The closed loop approach with multiple indicators and advice helps ensure proper documentation and follow up of the administration, he said. Medicate is completely integrated into Enterprise and Harmony, which both include an automated hand-over function.

“The nurses have to sign off on all medications they administer, or give a reason why they haven't,” he said. “In the next release, due in April, we are going to get even more sophisticated around these clinical processes.”

Medicate has been fully integrated with a number of pharmacy systems, including the market leaders FredPak and Webstercare, and the company has agreements with the other pharmacy software vendors. The pharmacy data is treated as a source of truth for the medications.

Mr Hope said this had been a complex piece of work. “With Fred, for example, we run our own software to analyse the Fred data and built change sets. These change sets then go to our own messaging broker, and staging system, before being applied to Medicate.

“It is reasonably complex but the reason we are doing it this way is to ensure that no matter what pharmacy is being used, the data will be normalised and the clinician will see the same interface. We have some customers with 20 or 30 sites scattered across Australia, so we need to cater for all the pharmacies they use and ensure consistent reporting across the organisation.”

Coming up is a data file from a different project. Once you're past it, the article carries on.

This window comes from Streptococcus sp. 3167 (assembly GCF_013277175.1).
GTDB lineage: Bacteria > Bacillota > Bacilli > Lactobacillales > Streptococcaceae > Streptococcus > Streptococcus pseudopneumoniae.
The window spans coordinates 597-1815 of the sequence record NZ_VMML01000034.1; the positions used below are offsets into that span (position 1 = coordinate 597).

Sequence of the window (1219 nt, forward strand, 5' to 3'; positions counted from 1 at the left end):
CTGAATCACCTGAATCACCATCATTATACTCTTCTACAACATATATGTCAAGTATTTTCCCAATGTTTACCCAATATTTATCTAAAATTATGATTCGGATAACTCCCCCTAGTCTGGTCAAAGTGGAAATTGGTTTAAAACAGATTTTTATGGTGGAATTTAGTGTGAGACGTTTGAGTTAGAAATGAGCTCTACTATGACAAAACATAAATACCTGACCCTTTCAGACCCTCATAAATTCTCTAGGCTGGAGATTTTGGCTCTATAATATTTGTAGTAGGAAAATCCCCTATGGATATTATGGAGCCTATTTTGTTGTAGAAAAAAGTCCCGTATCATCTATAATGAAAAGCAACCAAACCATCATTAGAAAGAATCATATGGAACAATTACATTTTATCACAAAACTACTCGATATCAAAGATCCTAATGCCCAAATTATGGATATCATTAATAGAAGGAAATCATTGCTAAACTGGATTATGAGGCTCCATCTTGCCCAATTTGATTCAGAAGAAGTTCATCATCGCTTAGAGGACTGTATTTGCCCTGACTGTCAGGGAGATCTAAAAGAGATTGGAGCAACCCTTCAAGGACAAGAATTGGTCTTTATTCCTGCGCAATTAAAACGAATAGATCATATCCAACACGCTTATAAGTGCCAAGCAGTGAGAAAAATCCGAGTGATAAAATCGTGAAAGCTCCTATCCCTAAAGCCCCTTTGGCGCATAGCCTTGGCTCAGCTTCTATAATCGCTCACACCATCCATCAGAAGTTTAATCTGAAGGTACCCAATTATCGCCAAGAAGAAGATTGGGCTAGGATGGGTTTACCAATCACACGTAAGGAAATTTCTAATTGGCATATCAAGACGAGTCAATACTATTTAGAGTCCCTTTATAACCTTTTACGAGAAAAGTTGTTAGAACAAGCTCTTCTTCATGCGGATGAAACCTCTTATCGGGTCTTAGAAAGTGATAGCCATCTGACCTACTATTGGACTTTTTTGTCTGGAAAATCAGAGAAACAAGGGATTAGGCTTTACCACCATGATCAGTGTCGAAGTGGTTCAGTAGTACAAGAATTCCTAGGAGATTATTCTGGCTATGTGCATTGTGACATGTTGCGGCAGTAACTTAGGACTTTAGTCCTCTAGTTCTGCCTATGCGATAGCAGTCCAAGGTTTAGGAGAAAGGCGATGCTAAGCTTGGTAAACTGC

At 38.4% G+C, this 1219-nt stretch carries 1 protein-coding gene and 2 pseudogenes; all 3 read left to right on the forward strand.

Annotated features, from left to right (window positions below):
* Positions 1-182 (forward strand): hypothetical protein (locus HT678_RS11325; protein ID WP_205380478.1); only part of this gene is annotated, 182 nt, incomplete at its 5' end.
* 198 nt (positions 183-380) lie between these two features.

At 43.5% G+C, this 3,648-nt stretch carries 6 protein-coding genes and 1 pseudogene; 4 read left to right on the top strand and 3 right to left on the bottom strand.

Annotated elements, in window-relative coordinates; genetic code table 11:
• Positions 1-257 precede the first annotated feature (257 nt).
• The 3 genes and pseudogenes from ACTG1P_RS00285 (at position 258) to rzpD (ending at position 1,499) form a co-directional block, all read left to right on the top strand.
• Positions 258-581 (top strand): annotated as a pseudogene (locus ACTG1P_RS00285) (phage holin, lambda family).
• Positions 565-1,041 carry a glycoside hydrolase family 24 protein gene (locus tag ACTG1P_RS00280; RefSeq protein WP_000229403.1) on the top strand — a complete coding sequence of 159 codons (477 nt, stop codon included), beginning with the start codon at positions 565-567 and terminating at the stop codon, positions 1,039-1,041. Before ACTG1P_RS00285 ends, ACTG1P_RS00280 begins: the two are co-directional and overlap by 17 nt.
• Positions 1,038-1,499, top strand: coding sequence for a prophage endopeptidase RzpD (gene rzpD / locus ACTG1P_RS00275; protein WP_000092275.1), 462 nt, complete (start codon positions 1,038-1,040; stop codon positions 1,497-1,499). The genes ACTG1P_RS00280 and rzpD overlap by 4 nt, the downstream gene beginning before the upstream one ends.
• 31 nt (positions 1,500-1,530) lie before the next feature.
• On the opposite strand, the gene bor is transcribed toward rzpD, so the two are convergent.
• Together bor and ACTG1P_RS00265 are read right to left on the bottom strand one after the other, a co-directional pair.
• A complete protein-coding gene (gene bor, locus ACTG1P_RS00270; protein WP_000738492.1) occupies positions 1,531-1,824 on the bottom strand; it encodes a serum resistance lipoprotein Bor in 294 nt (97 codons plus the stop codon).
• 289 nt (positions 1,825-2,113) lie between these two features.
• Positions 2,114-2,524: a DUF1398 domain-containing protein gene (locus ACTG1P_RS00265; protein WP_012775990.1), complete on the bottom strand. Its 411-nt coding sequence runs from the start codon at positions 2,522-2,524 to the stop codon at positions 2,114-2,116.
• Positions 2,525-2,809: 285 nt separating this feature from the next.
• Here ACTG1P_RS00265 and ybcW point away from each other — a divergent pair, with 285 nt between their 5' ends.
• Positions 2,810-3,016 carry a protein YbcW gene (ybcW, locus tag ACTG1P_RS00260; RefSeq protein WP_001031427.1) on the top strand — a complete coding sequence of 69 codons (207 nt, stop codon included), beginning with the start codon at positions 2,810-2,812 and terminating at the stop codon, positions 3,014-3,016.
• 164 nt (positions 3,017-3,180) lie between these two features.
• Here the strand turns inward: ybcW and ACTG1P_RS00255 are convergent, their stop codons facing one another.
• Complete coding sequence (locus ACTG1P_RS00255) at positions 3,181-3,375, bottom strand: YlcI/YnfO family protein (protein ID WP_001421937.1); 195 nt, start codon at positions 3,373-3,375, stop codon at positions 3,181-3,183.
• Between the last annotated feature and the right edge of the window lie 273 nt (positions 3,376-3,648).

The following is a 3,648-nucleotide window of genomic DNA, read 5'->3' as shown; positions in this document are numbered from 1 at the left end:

In addition to the eHealth work, more complex changes have been made to the software to cater for the federal government's Living Longer Living Better policy. This includes the new thrust towards consumer-directed care (CDC).

“Handling CDC involves a completely different software model, as each dollar has to be accounted for each individual community care consumer,” he said.

“These changes are also coming in rapidly. The new CDC reporting requirements come in on July 1, and all new packages allocated under the December Aged Care Approvals Round now need to be offered as CDC. It is understood the old packages will be under the old regime until 2015.”

Despite all of the complexities the changes are bringing to healthcare, Mr Hope said he supports the eHealth initiatives such as the PCEHR.

“What we are going to deliver in this year is a really great start as it covers the fundamentals such as identifiers and the ability to be able to view health documentation,” he said.

“I have flagged that the government should also consider adding another function to the eHealth system – an electronic transfer summary as well as the electronic discharge summary.

“About 50 per cent of the presentations to the acute sector are from aged care. They need a transfer summary as knowing current medications, demographics and special care needs assists the acute sector in their assessments and management of the patient. A subset of this information is also required by the ambulance services.

“Having seen firsthand some of the issues caused by a lack of or inaccurate transfer information, I think it is essential we get this right.”

Posted in Aged Care